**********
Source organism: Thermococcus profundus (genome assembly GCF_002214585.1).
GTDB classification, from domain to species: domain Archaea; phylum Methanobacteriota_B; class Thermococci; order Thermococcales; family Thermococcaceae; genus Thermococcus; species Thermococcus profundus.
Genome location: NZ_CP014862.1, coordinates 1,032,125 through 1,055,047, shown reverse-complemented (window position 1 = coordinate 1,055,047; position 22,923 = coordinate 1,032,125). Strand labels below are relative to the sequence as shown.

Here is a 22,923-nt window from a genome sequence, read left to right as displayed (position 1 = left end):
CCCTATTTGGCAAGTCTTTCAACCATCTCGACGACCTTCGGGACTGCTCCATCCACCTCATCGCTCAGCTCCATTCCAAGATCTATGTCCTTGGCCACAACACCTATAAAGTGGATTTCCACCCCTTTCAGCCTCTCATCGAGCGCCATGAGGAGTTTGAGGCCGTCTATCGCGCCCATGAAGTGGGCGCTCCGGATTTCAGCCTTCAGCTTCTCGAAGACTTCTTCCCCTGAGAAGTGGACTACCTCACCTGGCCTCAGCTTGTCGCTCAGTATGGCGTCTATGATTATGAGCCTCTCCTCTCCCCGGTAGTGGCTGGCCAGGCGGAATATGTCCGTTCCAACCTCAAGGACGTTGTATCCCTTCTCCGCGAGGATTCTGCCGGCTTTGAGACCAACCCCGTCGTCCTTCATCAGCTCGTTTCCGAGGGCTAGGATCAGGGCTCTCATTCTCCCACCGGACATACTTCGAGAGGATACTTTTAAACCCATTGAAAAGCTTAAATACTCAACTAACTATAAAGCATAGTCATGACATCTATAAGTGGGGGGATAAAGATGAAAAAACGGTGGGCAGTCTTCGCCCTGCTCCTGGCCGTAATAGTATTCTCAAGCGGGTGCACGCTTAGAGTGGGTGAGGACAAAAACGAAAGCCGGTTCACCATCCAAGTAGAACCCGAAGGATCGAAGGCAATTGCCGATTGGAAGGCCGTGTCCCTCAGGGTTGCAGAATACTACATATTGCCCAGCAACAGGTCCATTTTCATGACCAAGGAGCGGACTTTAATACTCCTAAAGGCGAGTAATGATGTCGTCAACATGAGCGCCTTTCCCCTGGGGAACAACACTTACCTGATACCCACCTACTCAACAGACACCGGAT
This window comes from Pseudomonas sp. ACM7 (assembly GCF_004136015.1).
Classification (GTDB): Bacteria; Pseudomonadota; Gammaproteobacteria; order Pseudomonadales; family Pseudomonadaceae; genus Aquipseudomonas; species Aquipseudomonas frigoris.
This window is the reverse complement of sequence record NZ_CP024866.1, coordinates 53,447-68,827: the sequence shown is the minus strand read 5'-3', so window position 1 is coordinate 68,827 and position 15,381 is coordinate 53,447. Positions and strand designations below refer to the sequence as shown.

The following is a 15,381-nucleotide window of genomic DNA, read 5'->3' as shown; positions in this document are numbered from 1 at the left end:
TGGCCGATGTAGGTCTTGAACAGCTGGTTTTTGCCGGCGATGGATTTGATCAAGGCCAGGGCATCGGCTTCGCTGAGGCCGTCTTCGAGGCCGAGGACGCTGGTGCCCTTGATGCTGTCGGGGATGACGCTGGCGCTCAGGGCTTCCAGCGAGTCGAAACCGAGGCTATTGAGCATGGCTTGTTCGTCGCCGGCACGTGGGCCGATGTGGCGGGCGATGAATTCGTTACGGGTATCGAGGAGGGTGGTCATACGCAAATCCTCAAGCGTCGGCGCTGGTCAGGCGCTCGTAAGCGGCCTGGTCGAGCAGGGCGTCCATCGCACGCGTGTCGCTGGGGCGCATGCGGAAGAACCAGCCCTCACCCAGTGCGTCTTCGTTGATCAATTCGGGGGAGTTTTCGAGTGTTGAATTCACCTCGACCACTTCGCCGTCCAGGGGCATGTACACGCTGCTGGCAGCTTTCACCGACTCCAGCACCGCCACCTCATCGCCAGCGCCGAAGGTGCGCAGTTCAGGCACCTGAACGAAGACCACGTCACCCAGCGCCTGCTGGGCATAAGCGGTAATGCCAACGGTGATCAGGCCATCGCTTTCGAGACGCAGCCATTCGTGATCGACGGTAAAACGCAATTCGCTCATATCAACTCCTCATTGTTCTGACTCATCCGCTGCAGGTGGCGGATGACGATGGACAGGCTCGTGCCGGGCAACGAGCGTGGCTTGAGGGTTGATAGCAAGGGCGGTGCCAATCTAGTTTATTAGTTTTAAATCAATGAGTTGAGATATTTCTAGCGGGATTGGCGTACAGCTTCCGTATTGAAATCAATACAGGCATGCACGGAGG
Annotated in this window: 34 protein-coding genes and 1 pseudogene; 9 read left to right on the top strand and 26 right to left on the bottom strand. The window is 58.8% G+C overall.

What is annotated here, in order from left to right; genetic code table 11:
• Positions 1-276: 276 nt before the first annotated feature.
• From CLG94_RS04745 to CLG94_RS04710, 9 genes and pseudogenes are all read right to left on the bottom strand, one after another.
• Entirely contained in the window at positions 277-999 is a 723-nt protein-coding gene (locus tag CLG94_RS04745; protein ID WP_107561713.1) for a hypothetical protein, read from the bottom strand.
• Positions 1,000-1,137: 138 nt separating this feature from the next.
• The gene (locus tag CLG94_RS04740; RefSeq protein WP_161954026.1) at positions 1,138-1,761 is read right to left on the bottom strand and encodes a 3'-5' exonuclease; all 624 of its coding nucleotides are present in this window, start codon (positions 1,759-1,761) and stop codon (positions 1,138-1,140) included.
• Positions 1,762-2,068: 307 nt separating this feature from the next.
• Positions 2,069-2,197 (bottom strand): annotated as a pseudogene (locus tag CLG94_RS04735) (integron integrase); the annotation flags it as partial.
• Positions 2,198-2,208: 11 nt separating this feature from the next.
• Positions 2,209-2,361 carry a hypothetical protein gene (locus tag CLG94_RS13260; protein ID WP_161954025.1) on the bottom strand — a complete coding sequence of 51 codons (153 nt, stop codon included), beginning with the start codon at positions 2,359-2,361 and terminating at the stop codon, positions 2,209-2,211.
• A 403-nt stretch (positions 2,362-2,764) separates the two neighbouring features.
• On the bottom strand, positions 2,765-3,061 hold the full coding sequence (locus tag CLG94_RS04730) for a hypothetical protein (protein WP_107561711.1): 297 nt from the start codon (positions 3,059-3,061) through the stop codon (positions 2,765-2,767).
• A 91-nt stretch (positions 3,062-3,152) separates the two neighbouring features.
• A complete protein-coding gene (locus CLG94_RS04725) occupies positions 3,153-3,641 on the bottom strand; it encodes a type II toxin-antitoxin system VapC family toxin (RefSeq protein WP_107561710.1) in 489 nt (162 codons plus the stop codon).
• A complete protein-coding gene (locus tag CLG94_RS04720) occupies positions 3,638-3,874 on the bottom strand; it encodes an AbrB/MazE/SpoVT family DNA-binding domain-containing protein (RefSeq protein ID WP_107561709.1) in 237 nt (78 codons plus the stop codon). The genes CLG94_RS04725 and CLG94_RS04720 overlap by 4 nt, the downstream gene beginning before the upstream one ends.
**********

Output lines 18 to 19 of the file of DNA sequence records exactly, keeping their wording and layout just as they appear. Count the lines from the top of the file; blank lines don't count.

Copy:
• Positions 1,762-2,068: 307 nt separating this feature from the next.
• Positions 2,069-2,197 (bottom strand): annotated as a pseudogene (locus tag CLG94_RS04735) (integron integrase); the annotation flags it as partial.